Thursday, July 7, 2016

Markets, contracts, and uncertainty in a groundwater economy

Groundwater is a vital yet threatened resource in much of South Asia. This paper develops a model of groundwater transactions under payoff uncertainty arising from unpredictable fluctuations in groundwater availability during the agricultural dry season. The model highlights the trade-off between the ex post inefficiency of long-term contracts and the ex ante inefficiency of spot contracts. The structural parameters are estimated using detailed micro-data on the area irrigated under each contract type combined with subjective probability distributions of borewell discharge elicited from a large sample of well-owners in southern India. The findings show that, while the contracting distortion leads to an average welfare loss of less than 2 percent and accounts for less than 50 percent of all transactions costs in groundwater markets, it has a sizeable impact on irrigated area, especially for small farmers. Uncertainty coupled with land fragmentation also attenuates the benefits of the water-saving technologies now being heavily promoted in India.
Our environment is characterized by considerable land fragmentation coupled with a high fixed cost of borewell installation, on the order of US$1000 (excluding the pump-set). Fragmentation is driven by the pervasive inheritance norm dictating equal division of land among sons and the prohibitive transaction costs entailed in consolidating spatially dispersed plots through the land market.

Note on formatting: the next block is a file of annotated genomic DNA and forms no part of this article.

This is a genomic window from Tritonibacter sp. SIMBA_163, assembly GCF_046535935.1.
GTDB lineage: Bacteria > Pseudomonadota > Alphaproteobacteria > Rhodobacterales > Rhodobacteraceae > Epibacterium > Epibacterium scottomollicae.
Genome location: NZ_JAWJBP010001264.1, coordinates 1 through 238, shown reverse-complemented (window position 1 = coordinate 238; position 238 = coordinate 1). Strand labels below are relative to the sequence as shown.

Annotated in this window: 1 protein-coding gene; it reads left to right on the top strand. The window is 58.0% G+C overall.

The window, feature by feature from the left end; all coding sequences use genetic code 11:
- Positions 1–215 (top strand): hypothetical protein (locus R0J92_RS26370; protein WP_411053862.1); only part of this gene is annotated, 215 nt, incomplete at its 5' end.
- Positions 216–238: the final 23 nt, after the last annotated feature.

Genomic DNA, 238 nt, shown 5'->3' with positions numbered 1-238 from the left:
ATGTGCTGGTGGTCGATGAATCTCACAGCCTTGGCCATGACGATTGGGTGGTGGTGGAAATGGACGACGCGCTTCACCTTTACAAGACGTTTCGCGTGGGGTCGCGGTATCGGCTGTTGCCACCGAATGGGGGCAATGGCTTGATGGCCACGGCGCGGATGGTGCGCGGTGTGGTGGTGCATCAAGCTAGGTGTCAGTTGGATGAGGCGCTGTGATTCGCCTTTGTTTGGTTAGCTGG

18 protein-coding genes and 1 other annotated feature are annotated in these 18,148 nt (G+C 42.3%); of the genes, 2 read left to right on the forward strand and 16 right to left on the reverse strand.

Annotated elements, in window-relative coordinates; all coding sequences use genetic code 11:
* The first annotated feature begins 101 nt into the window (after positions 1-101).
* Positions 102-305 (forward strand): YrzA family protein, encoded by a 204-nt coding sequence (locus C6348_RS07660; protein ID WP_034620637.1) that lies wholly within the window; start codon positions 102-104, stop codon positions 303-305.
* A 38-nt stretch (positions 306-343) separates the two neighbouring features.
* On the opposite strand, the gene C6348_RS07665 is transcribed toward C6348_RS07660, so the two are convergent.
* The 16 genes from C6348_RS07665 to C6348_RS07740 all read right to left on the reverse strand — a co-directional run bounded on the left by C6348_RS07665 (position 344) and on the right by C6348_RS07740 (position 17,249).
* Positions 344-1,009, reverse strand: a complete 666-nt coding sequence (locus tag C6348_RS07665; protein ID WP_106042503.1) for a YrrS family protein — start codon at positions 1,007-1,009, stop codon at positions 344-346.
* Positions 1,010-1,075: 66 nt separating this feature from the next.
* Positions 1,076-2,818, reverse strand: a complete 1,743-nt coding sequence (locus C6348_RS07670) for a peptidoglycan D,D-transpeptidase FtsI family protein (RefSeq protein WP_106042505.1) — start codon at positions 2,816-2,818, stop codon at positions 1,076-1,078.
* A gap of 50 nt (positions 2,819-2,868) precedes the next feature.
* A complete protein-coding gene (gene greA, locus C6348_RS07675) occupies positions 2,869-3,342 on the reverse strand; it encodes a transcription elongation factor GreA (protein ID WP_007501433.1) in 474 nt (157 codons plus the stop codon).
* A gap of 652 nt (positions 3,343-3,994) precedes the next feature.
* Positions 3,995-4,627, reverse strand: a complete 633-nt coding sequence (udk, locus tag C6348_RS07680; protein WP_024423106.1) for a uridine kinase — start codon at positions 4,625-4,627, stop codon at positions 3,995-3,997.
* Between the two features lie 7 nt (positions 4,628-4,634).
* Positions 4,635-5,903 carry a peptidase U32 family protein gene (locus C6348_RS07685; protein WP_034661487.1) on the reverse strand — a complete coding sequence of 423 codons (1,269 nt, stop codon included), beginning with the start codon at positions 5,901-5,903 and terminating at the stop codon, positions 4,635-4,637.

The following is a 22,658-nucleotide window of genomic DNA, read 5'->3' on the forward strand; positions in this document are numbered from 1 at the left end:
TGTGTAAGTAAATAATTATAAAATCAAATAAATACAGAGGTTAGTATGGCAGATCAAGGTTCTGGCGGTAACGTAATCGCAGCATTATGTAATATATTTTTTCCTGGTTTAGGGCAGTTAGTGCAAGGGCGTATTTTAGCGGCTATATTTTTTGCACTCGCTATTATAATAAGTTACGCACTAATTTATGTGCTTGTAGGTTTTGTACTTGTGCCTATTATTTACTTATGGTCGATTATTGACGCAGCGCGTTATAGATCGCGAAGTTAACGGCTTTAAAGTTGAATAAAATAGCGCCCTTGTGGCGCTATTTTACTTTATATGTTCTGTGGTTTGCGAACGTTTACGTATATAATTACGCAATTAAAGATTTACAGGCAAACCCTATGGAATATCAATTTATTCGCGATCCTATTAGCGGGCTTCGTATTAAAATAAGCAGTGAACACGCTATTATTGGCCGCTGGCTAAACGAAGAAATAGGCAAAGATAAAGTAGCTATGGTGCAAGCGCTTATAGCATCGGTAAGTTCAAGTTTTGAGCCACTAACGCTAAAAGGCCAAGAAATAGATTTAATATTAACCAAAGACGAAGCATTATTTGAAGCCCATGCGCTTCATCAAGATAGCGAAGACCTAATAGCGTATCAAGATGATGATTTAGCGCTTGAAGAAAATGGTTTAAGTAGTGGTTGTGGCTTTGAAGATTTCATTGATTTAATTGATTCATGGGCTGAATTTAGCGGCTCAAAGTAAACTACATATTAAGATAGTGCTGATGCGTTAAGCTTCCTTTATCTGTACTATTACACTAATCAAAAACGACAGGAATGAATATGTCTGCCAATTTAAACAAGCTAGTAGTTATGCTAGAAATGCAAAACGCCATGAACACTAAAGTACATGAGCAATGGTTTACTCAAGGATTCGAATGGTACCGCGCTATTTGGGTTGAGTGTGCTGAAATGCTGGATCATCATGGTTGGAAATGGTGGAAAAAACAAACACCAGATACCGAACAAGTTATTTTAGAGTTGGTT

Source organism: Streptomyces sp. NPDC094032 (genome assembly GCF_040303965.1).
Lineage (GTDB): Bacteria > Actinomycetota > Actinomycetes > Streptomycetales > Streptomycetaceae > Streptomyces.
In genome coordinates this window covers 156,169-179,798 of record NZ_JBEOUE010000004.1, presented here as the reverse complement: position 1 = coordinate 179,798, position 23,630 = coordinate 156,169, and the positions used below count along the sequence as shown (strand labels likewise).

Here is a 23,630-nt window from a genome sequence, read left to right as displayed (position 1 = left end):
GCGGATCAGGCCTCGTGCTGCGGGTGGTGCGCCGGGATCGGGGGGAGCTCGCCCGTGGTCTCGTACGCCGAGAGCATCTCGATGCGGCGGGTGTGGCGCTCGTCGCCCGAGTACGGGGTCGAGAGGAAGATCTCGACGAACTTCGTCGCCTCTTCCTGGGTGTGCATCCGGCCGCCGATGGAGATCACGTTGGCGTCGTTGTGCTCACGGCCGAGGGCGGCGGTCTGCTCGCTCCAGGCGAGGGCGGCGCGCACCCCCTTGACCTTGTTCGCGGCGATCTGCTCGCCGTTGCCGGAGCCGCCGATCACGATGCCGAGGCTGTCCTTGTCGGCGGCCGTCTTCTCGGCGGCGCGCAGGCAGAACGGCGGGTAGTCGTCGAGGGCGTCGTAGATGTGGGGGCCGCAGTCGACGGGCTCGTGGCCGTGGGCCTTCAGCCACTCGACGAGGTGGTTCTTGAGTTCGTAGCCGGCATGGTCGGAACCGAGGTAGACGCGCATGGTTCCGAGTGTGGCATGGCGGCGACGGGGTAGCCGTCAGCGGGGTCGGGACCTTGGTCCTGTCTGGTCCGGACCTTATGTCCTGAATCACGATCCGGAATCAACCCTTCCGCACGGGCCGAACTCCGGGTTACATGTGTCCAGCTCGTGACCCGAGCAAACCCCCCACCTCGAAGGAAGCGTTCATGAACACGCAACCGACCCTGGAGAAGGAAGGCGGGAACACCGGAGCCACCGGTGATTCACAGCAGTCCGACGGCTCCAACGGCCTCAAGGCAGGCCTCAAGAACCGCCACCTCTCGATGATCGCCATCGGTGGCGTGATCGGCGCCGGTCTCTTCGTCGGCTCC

Our estimate of buyer bargaining-power η translates (cf., definition of δ in Table 5) into a 3.7% efficiency loss due to holdup in the per-irrigation arrangement, which is an upper bound on the overall contracting distortion. The incremental cost of cultivating leased land versus own land, γ, is precisely estimated at less than 1%.
Beginning with scenario (1), borewell owners with smaller plots, ceteris paribus, are more likely to sell groundwater and hence incur proportionally greater transaction cost than those with large plots. The difference between the dashed consolidation line and the transaction cost rebate line indicates the size of the uncertainty-induced contracting distortion; it averages about 1.5% of the total rabi surplus generated by the borewell, similar in magnitude to the average fixed transaction cost of 1.8%. For the same reason as before, the contracting distortion is greater for borewell owners with smaller plots. Interestingly, comparing the right and
left panels of the figure, the impact of groundwater market frictions on area irrigated is, in percentage terms, roughly triple its impact on welfare.

The full report is available free of charge at

by Xavier  Gine and Hanan G. Jacoby
The World Bank
Policy Research Working Paper WPS 7694; June 6, 2016

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